• candacekluba

Small Talk Revolution

I would like to make a proposal: We, as a society, change our small talk to be less assuming and judgmental. I know, I know, no one is trying to hurt feelings or place judgement, but that is exactly what is happening. When you ask someone about something like children or marriage, you assume they have made that a part of their life. You are reminding that person about the expectation that they should be making that a part of their life. Trust me, they are either well aware of the expectation and already feeling the pressure from society or have chosen not to follow said expectation and don’t feel like dealing with the judgement.

If you ask a woman about if she has kids, or when she’s going to have kids, you are placing the expectation on her that she should have kids. If she doesn’t have kids, or doesn’t plan to have children, then she has to explain that. Women shouldn’t have to explain or defend their choices to anyone! Sometimes, it’s not a choice but an inability, and she already has to explain it to herself most days. She shouldn’t have to explain it to others. If you ask a man about his job and he’s a stay at home dad, you’ve placed the expectation on him that he’s supposed to be working and providing for his family. When you ask a woman if she’s breastfeeding her baby, you’re expecting to hear some stories about it. If she is formula feeding, there isn’t as much to say. It’s almost as bad as asking, “How are you feeding your baby?” Almost as if you wonder if she even is. Do you really wonder if she is taking care of her baby? I didn’t think so.

I’m proposing we push society to get better at small talk that is less judgmental and assuming. The intention to hurt feelings or judge doesn’t have to exist for it to happen. If we all try to help transform societal expectations and social norms to be more open and accepting, we can make a difference. Why not ask questions like, “How are you today?” or “What brings you here?” or “Tell me about yourself!” What about asking “What’s on your mind today?” or “What have you been up to?” These are perfectly acceptable and appropriate to allow for each person to share just what they want without confirming that you have expectations of them and their life.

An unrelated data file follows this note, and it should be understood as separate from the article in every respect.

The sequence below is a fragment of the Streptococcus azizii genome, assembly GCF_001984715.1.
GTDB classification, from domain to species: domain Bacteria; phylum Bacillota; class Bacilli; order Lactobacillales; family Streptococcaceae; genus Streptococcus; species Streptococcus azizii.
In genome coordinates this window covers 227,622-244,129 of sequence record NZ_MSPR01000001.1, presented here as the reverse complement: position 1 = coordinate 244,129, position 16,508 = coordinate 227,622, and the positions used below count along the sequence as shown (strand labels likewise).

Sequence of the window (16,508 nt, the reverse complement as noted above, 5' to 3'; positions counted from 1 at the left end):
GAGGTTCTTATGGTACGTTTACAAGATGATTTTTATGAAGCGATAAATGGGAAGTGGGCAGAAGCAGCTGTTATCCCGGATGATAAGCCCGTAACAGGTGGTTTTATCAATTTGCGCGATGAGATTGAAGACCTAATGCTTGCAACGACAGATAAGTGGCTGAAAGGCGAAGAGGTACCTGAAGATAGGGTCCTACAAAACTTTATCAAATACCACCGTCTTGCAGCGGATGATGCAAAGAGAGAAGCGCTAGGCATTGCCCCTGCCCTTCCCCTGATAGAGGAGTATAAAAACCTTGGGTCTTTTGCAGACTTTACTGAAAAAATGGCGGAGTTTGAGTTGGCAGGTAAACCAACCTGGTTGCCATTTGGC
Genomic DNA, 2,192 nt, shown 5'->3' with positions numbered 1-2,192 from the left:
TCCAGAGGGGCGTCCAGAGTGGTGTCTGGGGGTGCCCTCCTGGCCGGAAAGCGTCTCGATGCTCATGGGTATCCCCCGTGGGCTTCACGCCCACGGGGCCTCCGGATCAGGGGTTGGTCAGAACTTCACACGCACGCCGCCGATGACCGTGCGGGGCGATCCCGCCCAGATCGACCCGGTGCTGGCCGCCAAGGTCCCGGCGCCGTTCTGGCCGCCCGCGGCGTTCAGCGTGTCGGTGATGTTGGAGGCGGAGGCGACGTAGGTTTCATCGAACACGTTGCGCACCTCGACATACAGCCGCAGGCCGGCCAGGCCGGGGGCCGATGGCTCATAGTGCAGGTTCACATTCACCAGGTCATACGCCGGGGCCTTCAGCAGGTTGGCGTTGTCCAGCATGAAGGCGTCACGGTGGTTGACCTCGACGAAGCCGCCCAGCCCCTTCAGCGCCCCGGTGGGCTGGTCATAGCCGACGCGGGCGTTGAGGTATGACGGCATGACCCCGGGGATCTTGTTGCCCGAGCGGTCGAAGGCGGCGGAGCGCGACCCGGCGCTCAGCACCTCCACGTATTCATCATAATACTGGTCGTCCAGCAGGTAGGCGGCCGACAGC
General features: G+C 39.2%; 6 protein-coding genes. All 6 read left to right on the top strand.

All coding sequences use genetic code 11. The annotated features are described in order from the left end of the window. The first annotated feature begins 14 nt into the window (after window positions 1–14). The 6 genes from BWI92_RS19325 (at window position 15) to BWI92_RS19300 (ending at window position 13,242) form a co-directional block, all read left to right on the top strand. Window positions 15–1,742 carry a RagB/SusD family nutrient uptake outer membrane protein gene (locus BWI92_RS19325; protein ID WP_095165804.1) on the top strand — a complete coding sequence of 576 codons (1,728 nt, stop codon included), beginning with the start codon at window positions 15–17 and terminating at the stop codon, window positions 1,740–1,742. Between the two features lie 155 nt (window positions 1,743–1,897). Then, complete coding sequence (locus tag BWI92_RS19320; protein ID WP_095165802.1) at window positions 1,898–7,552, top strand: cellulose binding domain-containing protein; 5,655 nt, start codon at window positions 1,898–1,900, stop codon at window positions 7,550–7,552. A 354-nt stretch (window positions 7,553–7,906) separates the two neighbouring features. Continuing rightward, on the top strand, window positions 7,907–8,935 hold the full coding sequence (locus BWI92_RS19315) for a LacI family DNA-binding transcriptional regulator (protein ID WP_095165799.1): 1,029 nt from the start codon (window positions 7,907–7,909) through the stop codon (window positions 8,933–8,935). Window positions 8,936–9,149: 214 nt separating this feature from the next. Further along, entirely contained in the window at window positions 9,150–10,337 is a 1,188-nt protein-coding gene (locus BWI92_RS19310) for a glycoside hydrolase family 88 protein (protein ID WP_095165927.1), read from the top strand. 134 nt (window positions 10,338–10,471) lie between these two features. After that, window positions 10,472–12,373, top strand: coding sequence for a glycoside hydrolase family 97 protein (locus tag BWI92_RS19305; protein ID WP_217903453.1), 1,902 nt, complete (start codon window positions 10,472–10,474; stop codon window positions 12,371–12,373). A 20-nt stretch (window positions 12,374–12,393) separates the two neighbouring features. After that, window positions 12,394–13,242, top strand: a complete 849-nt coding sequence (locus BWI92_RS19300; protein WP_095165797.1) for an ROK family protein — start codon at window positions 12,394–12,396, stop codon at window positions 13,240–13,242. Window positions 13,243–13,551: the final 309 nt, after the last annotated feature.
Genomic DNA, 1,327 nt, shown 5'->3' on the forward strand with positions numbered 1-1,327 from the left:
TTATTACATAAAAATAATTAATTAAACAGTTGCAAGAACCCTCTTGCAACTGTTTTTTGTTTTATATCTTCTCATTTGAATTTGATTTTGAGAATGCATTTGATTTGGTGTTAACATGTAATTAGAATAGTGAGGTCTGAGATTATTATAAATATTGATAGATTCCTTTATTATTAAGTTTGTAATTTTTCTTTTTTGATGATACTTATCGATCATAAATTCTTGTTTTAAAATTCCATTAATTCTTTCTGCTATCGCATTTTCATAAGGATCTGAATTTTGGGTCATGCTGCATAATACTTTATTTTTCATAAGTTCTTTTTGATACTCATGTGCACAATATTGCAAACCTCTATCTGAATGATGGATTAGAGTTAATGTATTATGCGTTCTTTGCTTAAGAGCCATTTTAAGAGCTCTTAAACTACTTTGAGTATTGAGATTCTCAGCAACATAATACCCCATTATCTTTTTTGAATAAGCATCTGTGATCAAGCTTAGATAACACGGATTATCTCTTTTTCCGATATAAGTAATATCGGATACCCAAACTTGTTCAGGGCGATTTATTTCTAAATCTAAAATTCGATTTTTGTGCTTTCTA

For example, with the person you know that got married last year, or the mom that just had a baby, just keep it simple. “How’s it going?” There is no need for specifics. You may also find this allows you to find out some of the most interesting things about people that you wouldn’t know if you only focused your questions on marriage, kids, or a job. When people feel accepted, they open up and share their passion more easily. Wouldn’t it be more interesting to know what drives us in life? I mean, no matter which way you ask me, you’ll probably hear that I am married and have an angel baby as well as a little boy at home. This, by the way, took a long while to get confident about. Telling strangers I have a baby in heaven is not always received in a way that makes me feel supported. But if you ask me one of the latter questions you’ll probably also hear about how I use education and empowerment to teach children at school, and work with women in the evenings and on the weekends, to improve the relationship they have with themselves. Why not just ask more open ended questions that allow people to share themselves with you in a way they feel confident about. Allow them to choose if they want to be vulnerable or not.

Sure, our passing conversations may last longer. They may grab your attention and suck you in. You may learn something about someone that you had no idea was happening and have a way to help. You might provide a listening ear for someone that is excited or nervous about something. Maybe you end up making a new friend or finding someone that can help you in some way. The possibilities are endless when we are open and accepting instead of assuming and judgmental.



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CANDACE KLUBA

SELF LOVE & WELL-BEING COACH

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